The next day, a Saturday, we had our friends back to our house for what would later become known as my famous chicken kabobs. As they all tucked into them out on the back patio, two of our friends with a penchant for smoking a bunch of pot began raving:
“SHAY,” one of them said, sliding a piece of chicken and a bell pepper off of the skewer and stuffing it into her mouth, “this is seriously the best thing I’ve ever eaten.”
“Seriously,” the other agreed. “Like, in my whole life!”
My husband and I shared an amused look. “You guys are high as goddamned kites,” I said. “I could put a pile of shit in front of you right now and you’d gobble it down, too.”
The laughter at that table in response to my joke was uproarious, and so I just kept repeating it, feeling really good about my funny self until I realized…they were high as goddamned kites. Just as they would eat anything placed in front of them, they’d also laugh hysterically at anything.
“So what’s your excuse?” my husband said out of the blue.
“What do you mean?” I asked.
“What I mean is, you’re snarfing the shit out of those kabobs and we don't smoke pot. So what’s your excuse?”
This time it was my turn to laugh, and when I did, a little piece of mushroom flew out and landed on my lower lip. It is really hard to hold onto any dignity that you might’ve thought you had when you’re eating so quickly that little pieces of food fall from your mouth onto your own face. So I didn’t even try.
“These kabobs are actually really fucking good,” I answered, using my finger to push the little mushroom particle back into my mouth. “Plus, I’m a fatass.”
The hubs and I have made these about a gazillion times since that fateful night so many years ago, and every time, they’re just as delicious. You’ll notice in the pictures below, however, that most of our original skewer set is now a goner. We haven’t used it since a few years after we had kids—who found what they thought was a better use for it when they made it into make-believe torture device for their war games. (Of course I’m not talking about the skewer part; those are sharp and could potentially be dangerous, so we keep those safely out of reach of our kids. I’m talking about the rack that came with the first set that we had.)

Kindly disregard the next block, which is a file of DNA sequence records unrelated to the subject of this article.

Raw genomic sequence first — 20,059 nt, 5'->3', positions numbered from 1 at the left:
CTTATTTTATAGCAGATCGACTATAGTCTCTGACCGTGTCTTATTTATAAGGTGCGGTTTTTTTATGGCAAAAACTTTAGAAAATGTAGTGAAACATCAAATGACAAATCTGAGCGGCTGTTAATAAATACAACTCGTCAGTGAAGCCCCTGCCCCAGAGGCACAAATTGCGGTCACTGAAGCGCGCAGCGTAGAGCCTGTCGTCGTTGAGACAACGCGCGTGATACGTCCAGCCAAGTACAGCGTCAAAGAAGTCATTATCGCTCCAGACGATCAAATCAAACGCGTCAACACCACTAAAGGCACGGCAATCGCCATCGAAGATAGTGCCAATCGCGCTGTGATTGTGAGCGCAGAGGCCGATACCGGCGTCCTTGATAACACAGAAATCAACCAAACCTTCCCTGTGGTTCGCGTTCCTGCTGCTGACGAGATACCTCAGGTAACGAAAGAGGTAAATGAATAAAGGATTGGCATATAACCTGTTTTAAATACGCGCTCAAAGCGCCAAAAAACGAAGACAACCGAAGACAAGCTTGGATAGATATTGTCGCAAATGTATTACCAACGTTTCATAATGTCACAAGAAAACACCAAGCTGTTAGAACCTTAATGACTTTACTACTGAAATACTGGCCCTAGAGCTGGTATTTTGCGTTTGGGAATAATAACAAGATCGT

The last time I saw that rack (that’s what she said), it was busy rusting in a pile of backyard lawn debris. Because we’re the trashy neighbors of the 'hood—and we have fun living up to the label.
So here’s what you need:
- Skewers and a rack (You’ll notice below that we’ve used a similar set of skewers to the original, and we’ve also used a disposable wooden kind that you can get at Wal-Mart)
- Chicken, thawed and cut into pieces
- Bell peppers (We always buy the green because they’re cheaper and anyway, your high friends don’t care what color you use; they’ll eat anything and love it. Seed them and cut into skewer-able pieces)
- Onions (These are actually kind of hard to skewer. They like to fall apart, so I always try to sort of pin a few layers together with the skewer so the piece is thicker and doesn’t fall off when you put it on the grill)
- Mushrooms (Leave them whole if you’ve got mushroom lovers coming to the party…there is nothing better than a grilled mushroom. Yum!)
Stick all of that shit onto skewers, spritz butter spray liberally onto all sides, and shake a shitload of lemon pepper seasoning all over them. Grill until the chicken is thoroughly cooked, and then ENJOY!!
**We used to have a specific pattern that we used when pushing the ingredients onto the skewers. We all agreed, back in the day, that one of the other ingredients (Was it the bell pepper, mushroom, or onion??) tasted really good paired next to the chicken, but for the lives of the hubs and me, we could not remember which ingredient it was. We even tried all different patterns the last time we made them, but dammit, every single bite tasted as good as the last.
So play around with your own pattern and see what you like next to what. And of course, you can opt to leave some of these ingredients out or add a few of your own. This is just the specific recipe we’ve always used…and come on, a couple of high-as-kite young professionals from back in the day can’t be wrong, right?
Chicken kabobs, not yet cooked
Cooked chicken kabobs
Wooden skewers that can be found at Wal-Mart